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John Leighton Stuart
This eBook from the Gutenberg Project consists of approximately 389 pages of information about Paris under the Commune.

(Signed) “MACMAHON, Due de Magenta, Marshal of France,
Commander-in-Chief.”

On the 28th of May the war of the Communists was at an end, but the fort of Vincennes was still occupied by three hundred National Guards, with eighteen of their superior officers and fifteen of the high functionaries of the Commune; They made an appeal to the commander of the Prussian forces in front of the fort, in the hope of obtaining passports for Switzerland.  General Vinoy, hearing of this, took at once the most energetic measures, and at six o’clock on the 29th of May the last defenders of Vincennes surrendered at discretion.

XVI

The amount of the extraordinary expenses of the Versailles was, at the rate of three millions of francs a day, 216 millions from the 18th March to the 28th May.  The list of artillery implements removed from the arsenals of Douai, Lyon, Besancon, Toulon, and Cherbourg, and forwarded to Versailles from the 18th March to the 21st May, comprise—­

     80 cannons of 0.16m (6 in. 299/1000 diameter) from the War Arsenal
     60 " " " from the Marine Arsenal
     10 " of 0.22m (8 in. 661/1000 diameter) Marine.
    110 Rifled long 24-pounders.
     30 Rifled short 24-pounders.
     80 Rifled siege 12-pounders.
      3 Mortars of 0.32m (12 in. 598/1000 diameter).
     15 Mortars of 0.27m (10 in. 629/1000 diameter).
     15 Mortars of 0.22m (8 in. 661/1000 diameter).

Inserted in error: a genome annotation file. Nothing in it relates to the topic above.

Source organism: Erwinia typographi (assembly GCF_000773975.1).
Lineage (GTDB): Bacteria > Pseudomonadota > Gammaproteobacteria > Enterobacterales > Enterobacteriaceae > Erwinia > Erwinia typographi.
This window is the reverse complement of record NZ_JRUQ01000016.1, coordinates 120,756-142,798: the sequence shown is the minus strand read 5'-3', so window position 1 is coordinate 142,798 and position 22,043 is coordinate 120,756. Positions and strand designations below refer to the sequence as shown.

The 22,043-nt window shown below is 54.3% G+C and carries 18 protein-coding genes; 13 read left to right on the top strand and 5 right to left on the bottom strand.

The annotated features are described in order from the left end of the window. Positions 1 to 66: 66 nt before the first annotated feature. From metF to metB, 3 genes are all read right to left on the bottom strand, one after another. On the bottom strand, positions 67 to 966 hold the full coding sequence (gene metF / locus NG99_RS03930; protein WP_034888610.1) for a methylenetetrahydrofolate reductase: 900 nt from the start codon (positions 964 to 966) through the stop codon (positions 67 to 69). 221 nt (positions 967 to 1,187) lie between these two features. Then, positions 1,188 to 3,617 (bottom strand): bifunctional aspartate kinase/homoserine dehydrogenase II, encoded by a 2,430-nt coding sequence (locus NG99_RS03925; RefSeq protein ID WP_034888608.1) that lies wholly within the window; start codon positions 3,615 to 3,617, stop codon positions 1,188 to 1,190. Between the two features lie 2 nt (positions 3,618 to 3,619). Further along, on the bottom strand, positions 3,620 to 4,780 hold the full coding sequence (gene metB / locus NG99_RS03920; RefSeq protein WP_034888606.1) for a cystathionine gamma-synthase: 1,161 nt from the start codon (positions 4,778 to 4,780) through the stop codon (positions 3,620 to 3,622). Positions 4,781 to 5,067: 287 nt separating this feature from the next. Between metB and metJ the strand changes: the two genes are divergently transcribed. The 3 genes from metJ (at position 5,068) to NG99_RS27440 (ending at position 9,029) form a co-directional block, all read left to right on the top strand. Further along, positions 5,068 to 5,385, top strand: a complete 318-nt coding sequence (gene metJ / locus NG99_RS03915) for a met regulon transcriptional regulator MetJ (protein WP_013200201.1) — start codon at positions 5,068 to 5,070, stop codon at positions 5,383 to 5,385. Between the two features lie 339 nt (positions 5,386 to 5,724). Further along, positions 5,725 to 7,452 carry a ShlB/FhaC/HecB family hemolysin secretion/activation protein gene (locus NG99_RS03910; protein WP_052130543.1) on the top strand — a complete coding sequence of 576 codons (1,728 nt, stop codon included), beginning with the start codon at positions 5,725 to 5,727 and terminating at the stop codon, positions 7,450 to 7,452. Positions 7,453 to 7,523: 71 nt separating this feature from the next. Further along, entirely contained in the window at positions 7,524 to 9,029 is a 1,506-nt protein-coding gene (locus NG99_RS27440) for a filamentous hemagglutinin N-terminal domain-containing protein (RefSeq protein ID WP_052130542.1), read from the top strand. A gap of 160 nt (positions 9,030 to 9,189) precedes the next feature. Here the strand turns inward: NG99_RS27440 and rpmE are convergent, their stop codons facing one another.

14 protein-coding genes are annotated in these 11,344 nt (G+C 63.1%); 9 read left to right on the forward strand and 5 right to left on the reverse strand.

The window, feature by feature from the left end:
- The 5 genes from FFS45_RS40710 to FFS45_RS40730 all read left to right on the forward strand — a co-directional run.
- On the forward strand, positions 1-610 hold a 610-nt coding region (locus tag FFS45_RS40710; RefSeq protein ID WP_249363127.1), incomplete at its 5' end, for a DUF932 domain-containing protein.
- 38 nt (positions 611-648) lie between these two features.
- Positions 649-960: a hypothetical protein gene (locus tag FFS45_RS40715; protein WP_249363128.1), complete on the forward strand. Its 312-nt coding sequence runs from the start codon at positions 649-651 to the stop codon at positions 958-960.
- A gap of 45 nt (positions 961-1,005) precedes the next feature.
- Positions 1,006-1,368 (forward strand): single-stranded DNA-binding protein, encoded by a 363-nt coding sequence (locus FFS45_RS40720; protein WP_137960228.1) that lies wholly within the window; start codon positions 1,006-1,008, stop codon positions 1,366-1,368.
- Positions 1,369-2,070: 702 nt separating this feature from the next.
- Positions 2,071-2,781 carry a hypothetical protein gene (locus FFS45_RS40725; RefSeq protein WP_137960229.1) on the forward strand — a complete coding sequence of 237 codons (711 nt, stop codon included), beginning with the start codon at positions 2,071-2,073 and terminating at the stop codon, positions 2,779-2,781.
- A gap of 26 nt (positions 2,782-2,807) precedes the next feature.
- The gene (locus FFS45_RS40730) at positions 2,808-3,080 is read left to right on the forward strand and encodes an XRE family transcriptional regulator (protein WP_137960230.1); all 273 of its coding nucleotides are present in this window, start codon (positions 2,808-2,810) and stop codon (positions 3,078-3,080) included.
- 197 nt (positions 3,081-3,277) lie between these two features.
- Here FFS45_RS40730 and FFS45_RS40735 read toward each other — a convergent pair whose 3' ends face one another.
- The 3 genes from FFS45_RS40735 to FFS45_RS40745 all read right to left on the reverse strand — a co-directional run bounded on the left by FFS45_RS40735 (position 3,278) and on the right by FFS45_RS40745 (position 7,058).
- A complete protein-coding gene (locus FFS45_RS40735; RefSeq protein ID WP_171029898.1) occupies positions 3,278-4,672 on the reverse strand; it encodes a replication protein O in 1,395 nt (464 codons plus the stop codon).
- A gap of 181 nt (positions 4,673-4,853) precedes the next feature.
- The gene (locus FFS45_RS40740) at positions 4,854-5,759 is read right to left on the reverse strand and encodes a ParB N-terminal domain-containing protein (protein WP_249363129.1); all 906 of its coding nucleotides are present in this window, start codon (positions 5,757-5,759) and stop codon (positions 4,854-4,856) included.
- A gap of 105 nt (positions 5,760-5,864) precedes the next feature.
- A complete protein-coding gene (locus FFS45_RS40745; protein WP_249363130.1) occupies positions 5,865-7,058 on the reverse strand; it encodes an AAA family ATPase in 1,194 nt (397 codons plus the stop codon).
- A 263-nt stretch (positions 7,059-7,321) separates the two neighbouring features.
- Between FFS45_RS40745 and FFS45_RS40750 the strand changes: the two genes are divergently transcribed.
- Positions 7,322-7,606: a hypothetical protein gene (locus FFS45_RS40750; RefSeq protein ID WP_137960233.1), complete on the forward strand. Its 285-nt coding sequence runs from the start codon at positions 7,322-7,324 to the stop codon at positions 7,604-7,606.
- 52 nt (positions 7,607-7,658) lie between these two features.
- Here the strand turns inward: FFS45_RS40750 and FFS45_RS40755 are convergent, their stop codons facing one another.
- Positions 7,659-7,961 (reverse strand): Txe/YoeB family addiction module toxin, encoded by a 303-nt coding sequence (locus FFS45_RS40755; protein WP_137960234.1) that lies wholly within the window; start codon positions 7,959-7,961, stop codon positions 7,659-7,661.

40 Mortars of 0.15m (5 in. 905/1000 diameter).
     —–­
Total 393 artillery siege pieces.

Ammunition received at Versailles—­

Shells of    0.16m (marine). . . .  73,000
"          0.22m    "  . . . . .  10,000
"          0.24m (rifled). . . . 140,000
"        for 12-pounder (rifled)  80,000
Bombs of     0.32m . . . . . . . .   1,000
"          0.27m . . . . . . . .   7,000
"          0.22m . . . . . . . .   7,000
"          0.15m . . . . . . . .  30,000
-------
Total    348,000

The stock of gunpowder amounted to 400 tons.

Up to the 21st of May, the artillery received 20 tons a day, and on that day 50 tons were forwarded to the besieging army.

Up to the 21st of May, the field ordnance consisted of—­

36 batteries of 4-pounders.
18 " 12-pounders.
4 " 7-pounders (breech-loaders).
12 " of mitrailleuses.
—­

Total 70 batteries, 63 of which were provided with horses (7 being in store).

The ammunition service consisted of—­

  80 tumbrels (calibre 12), each containing 54 charges.
  30 " (calibre 7), " 90 "
 120 " (calibre 4) " 120 "
  55 " of mitrailleuses " 243 "
5000 cases of ammunition (for calibre 12), containing 49,000 charges. 600 " (for calibre 4), " 12,000 " 2000 " (for calibre 7), " 20,000 " 1000 " for mitrailleuses " 30,000 "
  16 millions of Chassepot cartridges, and
   2 millions of Remington cartridges.

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